• Properly secure bicycles in garages or storage units.
• Remove or secure any bicycle components and accessories that can easily be taken.
• Observe individuals loitering near parked bicycles, even if the bikes are locked. Call the Hoboken Police Department at 201-420-2100 to report suspicious activity and provide a good suspect description.
A thief with the proper tools can steal a bicycle in under a minute. Bicycles have been taken from bike racks and outside residences, while secured to gates. To help combat these thefts, the Hoboken Police Department urges residents to keep bicycles inside their homes whenever possible and not outside the gates or inside their garages unsecured. When a bicycle needs to be locked outdoors, always use a lock and chain of the highest quality and lock the bicycle in a well-lit place with high foot traffic.
Anyone who observes individuals loitering near parked bicycles is asked to call the Hoboken Police Department at 201-420-2100 to report any suspicious activity and provide a good description of the suspect.
The Hoboken Police Department uses the National Bike Registry to help bicycle owners recover their bicycles in case of theft. Bicycle owners can visit the Police Department to complete a bicycle registration forms which will be kept on file. Bicycle owners should bring their bicycle serial number(s), descriptive information (frame size, color, make, etc.) and purchase receipt (if available) to complete the registration.
On Tuesday, August 2, 2016, The Hoboken Police Department and Stevens Police Department will be hosting “National Night Out in Hoboken”. National Night Out, also known as “America’s Night Out Against Crime”, is an annual, nationwide event that allows the community workers to give back to their community. The annual event will take place in Hoboken’s centrally located Church Square Park, where a large slate of family and youth-oriented activities is scheduled to take place from 5pm until 9pm. Elsa from “Frozen” and Cinderella will be making a visit to take pictures with everyone in attendance. We will have bounce houses, free food and giveaways throughout the night. Our giveaways include baseball tickets, a Burberry handbag, gift cards and autographed sports memorabilia. We will be conducting free child car seat inspections from inside the parking lot of the A J Demarest School (158 4th Street).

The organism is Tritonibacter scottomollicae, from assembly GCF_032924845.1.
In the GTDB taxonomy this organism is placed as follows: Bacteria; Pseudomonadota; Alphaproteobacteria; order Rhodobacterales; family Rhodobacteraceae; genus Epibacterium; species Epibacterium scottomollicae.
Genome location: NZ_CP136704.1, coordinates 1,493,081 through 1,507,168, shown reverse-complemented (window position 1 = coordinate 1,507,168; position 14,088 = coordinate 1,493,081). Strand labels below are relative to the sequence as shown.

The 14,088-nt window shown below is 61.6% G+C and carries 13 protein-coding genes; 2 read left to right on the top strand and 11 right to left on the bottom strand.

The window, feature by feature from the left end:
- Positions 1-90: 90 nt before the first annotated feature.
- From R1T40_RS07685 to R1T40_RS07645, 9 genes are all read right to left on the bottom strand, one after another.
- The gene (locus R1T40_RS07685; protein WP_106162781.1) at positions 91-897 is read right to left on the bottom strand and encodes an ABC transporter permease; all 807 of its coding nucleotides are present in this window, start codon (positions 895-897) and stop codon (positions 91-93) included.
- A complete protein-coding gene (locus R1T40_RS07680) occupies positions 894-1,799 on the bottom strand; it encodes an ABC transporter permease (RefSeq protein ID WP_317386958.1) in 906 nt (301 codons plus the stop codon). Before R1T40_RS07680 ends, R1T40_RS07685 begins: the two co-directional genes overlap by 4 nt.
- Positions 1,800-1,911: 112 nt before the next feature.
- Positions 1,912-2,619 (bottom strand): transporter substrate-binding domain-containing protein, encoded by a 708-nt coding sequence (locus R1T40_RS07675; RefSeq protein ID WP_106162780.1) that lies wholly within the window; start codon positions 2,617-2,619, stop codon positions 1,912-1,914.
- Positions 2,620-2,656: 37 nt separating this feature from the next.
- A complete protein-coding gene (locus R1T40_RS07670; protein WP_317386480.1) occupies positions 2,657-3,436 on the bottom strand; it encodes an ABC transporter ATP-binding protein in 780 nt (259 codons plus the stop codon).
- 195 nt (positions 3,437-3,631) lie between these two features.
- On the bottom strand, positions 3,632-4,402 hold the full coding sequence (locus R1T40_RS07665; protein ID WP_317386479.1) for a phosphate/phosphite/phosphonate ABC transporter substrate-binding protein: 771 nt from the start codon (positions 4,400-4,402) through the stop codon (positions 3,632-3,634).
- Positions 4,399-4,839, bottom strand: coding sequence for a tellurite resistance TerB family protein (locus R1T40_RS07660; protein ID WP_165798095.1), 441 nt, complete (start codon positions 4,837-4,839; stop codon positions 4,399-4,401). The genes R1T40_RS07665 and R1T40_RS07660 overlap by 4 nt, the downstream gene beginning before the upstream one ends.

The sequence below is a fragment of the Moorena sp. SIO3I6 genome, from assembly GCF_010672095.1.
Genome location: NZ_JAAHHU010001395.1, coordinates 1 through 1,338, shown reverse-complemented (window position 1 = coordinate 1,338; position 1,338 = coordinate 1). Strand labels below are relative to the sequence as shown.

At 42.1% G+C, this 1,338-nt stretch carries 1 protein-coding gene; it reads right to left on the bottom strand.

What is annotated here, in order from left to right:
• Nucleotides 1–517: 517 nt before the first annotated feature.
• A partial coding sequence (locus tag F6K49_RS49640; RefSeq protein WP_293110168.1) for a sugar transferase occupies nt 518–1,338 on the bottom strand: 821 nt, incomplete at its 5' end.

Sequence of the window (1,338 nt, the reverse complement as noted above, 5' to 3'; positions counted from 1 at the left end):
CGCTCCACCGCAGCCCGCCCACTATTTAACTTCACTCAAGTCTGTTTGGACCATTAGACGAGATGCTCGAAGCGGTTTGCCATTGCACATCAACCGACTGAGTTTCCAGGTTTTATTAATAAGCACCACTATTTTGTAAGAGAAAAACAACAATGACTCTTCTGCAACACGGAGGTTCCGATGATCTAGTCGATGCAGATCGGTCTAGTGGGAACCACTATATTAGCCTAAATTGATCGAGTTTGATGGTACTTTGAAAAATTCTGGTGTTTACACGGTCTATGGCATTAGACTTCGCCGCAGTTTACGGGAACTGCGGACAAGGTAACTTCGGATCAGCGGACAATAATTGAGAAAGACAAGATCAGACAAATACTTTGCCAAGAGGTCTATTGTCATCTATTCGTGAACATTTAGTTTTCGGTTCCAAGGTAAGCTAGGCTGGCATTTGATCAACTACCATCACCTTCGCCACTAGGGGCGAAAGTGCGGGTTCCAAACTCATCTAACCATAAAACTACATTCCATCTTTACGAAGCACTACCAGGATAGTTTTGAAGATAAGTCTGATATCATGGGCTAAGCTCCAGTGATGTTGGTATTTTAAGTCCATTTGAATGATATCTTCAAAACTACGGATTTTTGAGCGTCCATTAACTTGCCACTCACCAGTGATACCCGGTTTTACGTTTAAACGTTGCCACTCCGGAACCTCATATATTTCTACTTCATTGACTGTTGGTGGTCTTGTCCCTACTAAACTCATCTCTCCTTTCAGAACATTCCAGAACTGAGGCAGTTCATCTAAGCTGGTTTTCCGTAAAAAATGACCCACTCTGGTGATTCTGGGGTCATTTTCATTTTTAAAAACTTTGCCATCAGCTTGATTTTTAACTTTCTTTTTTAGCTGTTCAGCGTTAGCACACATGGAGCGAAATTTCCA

National Night Out is designed to: (1) Heighten crime and drug prevention awareness; (2) Generate support for, and participation in, local anticrime efforts; (3) Strengthen neighborhood spirit and police-community partnerships; and (4) Send a message to criminals letting them know neighborhoods are organized and fighting back.
In addition to the participation of various police agencies, several local businesses will be out in full support of this night out against crime. Additionally, there will also be bounce houses and water slides and other entertainment for children. People of all ages are encouraged to attend.
The National Night Out event is celebrated by over 37 million participants and over 16,000 communities across the United States.
For further information or to set up a table or make a donation for the event please contact Officer Daniel Simone at firstname.lastname@example.org or visit our website, www.Hobokenpd.com.
The HPD and SPD hope you can come out and help us fight against crime!
Mayor Dawn Zimmer joined other Hoboken officials, dignitaries, and members of the public for a groundbreaking ceremony for the Southwest Park – a one acre park in southwest Hoboken designed to hold 200,000 gallons of stormwater runoff that will also serve as a model for green infrastructure resiliency parks in New Jersey. The property is currently a surface parking lot and is the first phase for a larger Southwest Park.